The profession must resolve the inconsistency in training requirements for youth proceedings.

Akey question asked by the parliamentarians’ inquiry into the operation and effectiveness of youth proceedings was: ‘What is the competence of practitioners in youth proceedings?’

This inquiry was launched last September under my chairmanship, together with a panel of MPs and peers from all parties and none. It has spent the last nine months considering written and oral evidence on this issue and a range of others, including the appropriateness of Crown court for children and whether the youth court is meeting its principal aim of preventing offending. Last week the inquiry’s findings and recommendations were published.

There is significant inconsistency in training requirements in youth proceedings. Magistrates and district judges in the youth court must complete specialist youth justice training before they are allowed to practise. While the Crown Prosecution Service does have youth specialist prosecutors, these tend to be reserved for trials – and it is non-youth specialist associate prosecutors who tend to work on the majority of youth cases. There is a complete absence of training requirements for lawyers representing child defendants or for Crown court judges presiding.

This is markedly out of kilter with other parts of the criminal court system. Lawyers representing children in the family court are specially trained and accredited to do so. Crown court judges must undertake additional training before they can preside over sex offence cases. Child defendants often share similar vulnerabilities – 56% of children in custody have had involvement with children’s social services – and many will have been victims of physical and sexual abuse – so why are there not the same training expectations of practitioners in youth proceedings?

Some practitioners in youth proceedings have pursued youth specialist training and expertise. Yet this seems to be the exception rather than the rule.

The absence of training requirements is compounded by the use of the youth court as a place for junior advocates to ‘cut their teeth’. This is so because it is viewed as a less intimidating environment; as a closed court, their conduct cannot be assessed by peers and their child clients are perceived as unlikely to recognise poor practice. Furthermore, we were told that there is a mistaken belief that youth court law is less complex than that in adult courts.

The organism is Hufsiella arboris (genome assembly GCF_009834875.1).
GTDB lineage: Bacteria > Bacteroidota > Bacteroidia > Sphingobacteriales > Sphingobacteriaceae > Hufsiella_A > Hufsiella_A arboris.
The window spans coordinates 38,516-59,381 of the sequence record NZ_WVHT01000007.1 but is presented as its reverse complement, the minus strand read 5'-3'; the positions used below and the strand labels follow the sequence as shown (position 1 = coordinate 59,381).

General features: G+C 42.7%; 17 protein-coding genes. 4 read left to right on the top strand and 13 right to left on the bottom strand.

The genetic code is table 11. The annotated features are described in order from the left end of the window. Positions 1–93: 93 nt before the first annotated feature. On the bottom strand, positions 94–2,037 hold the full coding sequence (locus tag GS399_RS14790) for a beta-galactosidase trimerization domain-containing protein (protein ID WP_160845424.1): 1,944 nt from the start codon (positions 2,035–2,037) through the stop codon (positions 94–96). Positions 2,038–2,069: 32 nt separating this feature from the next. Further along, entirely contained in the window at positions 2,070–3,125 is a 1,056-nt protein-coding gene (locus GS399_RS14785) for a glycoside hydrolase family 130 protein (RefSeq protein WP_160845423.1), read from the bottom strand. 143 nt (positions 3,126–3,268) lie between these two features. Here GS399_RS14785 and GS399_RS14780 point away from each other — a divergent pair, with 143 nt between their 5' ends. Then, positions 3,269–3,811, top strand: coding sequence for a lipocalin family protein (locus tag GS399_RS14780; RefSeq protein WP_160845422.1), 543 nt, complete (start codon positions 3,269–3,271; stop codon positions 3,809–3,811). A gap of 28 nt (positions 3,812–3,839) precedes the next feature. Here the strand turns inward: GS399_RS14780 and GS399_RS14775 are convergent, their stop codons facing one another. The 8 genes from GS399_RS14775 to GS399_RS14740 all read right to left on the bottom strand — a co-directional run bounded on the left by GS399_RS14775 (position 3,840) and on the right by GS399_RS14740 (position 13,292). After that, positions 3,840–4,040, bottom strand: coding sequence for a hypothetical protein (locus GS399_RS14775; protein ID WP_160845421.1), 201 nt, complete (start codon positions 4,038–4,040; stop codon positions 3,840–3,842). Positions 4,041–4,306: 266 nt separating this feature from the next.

The implication of treating the youth court as a training ground is that any mistakes are inconsequential. Yet the opposite is true.

The adverse effects of limited youth specialisation are manifold. With regard to prosecutors, we heard that delays to cases are caused by associate prosecutors having to refer decisions back to youth specialists. Inadequately trained defence practitioners can leave children ‘ill-advised and poorly defended’. Without an understanding of the typically complex needs of children who offend, Crown court judges are more likely to conduct cases without the recommended modifications, such as breaks and the use of simple language, which may aid children’s participation.

As a case in point, one 17-year-old told us of his Crown court hearing that ‘they talk a lot of Latin’. We received arguments too regarding the need for strengthening the training of magistrates and district judges in youth proceedings so that they are better able to recognise and respond to difficulties. Evidence suggests that there is now a greater concentration of children with complex needs in the youth justice system, further emphasising the need for specialism.

We have accordingly recommended that the Bar Standards Board, Solicitors Regulation Authority and the Chartered Institute of Legal Executives introduce a requirement for all legal practitioners representing children in the police station and practising in youth proceedings to be accredited to do so.

We also want to see a training requirement for Crown court judges presiding over youth cases and additional training for youth magistrates and district judges.

Lord Carlile is a Liberal Democrat peer